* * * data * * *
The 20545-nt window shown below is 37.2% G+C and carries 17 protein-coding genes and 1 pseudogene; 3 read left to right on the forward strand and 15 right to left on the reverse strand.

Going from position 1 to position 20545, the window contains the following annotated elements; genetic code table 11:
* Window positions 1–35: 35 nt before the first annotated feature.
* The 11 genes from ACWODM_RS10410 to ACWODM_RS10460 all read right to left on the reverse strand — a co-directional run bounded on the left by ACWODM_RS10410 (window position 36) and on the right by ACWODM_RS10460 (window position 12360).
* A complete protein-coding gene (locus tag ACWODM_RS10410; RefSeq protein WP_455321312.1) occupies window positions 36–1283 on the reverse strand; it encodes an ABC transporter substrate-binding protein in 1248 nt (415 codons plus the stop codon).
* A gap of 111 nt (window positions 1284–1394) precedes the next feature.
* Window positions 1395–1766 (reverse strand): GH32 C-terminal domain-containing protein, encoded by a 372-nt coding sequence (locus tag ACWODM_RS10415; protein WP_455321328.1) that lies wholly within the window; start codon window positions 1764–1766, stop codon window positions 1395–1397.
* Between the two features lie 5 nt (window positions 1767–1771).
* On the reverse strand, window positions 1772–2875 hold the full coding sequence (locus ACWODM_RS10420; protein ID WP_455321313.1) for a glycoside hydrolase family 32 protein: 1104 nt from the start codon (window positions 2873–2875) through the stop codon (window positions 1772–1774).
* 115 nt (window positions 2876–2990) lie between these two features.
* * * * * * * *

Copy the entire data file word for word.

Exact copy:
The 20545-nt window shown below is 37.2% G+C and carries 17 protein-coding genes and 1 pseudogene; 3 read left to right on the forward strand and 15 right to left on the reverse strand.

Going from position 1 to position 20545, the window contains the following annotated elements; genetic code table 11:
* Window positions 1–35: 35 nt before the first annotated feature.
* The 11 genes from ACWODM_RS10410 to ACWODM_RS10460 all read right to left on the reverse strand — a co-directional run bounded on the left by ACWODM_RS10410 (window position 36) and on the right by ACWODM_RS10460 (window position 12360).
* A complete protein-coding gene (locus tag ACWODM_RS10410; RefSeq protein WP_455321312.1) occupies window positions 36–1283 on the reverse strand; it encodes an ABC transporter substrate-binding protein in 1248 nt (415 codons plus the stop codon).
* A gap of 111 nt (window positions 1284–1394) precedes the next feature.
* Window positions 1395–1766 (reverse strand): GH32 C-terminal domain-containing protein, encoded by a 372-nt coding sequence (locus tag ACWODM_RS10415; protein WP_455321328.1) that lies wholly within the window; start codon window positions 1764–1766, stop codon window positions 1395–1397.
* Between the two features lie 5 nt (window positions 1767–1771).
* On the reverse strand, window positions 1772–2875 hold the full coding sequence (locus ACWODM_RS10420; protein ID WP_455321313.1) for a glycoside hydrolase family 32 protein: 1104 nt from the start codon (window positions 2873–2875) through the stop codon (window positions 1772–1774).
* 115 nt (window positions 2876–2990) lie between these two features.